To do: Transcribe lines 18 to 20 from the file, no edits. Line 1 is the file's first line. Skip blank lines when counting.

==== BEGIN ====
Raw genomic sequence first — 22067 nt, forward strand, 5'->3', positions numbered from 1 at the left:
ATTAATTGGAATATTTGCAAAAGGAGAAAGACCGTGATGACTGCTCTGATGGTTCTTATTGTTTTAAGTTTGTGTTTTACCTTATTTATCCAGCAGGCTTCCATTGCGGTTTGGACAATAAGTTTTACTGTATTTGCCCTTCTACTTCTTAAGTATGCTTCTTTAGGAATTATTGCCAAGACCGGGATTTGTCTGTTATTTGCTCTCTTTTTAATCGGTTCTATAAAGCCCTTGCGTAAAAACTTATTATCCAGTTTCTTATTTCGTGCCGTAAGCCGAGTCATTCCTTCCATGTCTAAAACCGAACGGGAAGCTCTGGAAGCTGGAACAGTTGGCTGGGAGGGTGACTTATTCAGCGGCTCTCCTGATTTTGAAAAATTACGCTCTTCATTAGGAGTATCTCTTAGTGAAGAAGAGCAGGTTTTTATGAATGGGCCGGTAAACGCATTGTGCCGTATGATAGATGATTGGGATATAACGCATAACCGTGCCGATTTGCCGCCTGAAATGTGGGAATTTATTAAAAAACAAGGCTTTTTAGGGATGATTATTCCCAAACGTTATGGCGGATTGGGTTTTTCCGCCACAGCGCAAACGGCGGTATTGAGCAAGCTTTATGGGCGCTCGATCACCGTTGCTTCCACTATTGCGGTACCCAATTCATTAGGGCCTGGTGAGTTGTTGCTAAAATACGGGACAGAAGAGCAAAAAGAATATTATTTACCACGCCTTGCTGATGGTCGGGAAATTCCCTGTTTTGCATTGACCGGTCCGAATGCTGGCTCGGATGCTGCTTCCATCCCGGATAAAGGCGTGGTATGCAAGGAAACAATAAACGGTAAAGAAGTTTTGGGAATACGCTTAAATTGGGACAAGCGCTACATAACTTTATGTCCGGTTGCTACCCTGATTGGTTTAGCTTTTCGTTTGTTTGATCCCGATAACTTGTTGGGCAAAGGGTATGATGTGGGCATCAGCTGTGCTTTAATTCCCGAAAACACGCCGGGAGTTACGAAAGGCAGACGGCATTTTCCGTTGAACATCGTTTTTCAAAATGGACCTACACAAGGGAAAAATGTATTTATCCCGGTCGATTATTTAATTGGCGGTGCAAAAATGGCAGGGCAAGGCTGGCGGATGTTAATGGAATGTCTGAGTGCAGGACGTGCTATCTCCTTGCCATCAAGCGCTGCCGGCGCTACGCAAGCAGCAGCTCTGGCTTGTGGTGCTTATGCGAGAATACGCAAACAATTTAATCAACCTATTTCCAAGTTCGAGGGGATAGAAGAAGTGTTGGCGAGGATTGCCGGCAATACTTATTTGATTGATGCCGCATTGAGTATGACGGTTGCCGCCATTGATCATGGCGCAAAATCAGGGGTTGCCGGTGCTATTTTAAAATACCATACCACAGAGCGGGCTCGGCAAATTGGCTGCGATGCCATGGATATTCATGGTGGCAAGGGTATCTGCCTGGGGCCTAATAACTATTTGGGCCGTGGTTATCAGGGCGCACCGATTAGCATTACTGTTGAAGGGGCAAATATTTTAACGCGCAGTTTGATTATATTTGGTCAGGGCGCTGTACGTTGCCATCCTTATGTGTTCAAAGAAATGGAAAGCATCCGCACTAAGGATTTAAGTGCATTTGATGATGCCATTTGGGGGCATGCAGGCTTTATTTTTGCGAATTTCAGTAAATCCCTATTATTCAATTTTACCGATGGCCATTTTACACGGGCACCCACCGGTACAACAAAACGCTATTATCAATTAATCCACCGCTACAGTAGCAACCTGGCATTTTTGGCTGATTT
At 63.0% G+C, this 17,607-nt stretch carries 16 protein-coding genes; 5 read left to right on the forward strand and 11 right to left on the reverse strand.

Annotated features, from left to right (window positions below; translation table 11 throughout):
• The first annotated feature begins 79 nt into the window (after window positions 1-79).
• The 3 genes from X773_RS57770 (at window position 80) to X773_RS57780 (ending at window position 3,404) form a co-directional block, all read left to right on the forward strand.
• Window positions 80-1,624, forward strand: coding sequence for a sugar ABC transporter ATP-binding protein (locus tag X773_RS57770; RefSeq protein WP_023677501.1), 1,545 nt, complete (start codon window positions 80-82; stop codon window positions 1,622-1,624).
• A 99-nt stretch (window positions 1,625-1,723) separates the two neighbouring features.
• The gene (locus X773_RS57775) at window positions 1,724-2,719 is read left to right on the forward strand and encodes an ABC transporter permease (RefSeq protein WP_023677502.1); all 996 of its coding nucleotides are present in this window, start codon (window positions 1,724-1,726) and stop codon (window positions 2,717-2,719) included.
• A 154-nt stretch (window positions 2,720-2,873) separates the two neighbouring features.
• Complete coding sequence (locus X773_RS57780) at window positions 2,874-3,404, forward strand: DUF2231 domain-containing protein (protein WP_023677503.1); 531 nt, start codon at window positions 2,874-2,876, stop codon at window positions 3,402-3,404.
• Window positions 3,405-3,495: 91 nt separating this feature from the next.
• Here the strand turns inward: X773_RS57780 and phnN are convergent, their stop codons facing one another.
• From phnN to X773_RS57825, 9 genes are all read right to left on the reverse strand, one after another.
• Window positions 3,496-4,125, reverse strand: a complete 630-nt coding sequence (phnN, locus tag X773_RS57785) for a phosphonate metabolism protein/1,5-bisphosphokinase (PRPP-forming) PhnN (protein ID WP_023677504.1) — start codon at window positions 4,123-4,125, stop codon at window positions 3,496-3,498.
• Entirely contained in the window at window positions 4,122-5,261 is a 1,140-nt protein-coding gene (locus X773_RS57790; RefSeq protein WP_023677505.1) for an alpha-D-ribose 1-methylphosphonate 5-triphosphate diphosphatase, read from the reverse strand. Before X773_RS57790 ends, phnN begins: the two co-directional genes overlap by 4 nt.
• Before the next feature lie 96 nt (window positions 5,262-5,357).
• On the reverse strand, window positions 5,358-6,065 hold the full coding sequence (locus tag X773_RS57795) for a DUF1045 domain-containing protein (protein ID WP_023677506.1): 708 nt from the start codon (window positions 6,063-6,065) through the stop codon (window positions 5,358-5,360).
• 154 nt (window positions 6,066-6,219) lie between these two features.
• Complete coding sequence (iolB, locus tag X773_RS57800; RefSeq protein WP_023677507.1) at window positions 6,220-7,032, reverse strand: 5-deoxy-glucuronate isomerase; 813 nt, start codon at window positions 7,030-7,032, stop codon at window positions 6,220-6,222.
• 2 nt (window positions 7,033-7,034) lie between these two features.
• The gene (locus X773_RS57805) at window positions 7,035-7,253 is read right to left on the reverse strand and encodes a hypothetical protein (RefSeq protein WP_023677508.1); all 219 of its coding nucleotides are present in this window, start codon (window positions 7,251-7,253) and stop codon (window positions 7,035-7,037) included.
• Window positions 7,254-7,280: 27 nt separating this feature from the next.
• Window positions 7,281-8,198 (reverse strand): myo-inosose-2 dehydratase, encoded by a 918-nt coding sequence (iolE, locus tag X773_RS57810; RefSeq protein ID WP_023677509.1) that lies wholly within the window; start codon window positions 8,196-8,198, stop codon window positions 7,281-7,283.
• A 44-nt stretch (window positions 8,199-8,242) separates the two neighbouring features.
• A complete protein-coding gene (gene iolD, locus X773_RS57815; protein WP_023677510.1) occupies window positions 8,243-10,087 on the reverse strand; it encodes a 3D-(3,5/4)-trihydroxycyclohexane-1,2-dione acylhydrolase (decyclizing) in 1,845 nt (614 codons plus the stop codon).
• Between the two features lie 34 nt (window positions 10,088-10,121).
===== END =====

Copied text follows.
• On the reverse strand, window positions 5,358-6,065 hold the full coding sequence (locus tag X773_RS57795) for a DUF1045 domain-containing protein (protein ID WP_023677506.1): 708 nt from the start codon (window positions 6,063-6,065) through the stop codon (window positions 5,358-5,360).
• 154 nt (window positions 6,066-6,219) lie between these two features.
• Complete coding sequence (iolB, locus tag X773_RS57800; RefSeq protein WP_023677507.1) at window positions 6,220-7,032, reverse strand: 5-deoxy-glucuronate isomerase; 813 nt, start codon at window positions 7,030-7,032, stop codon at window positions 6,220-6,222.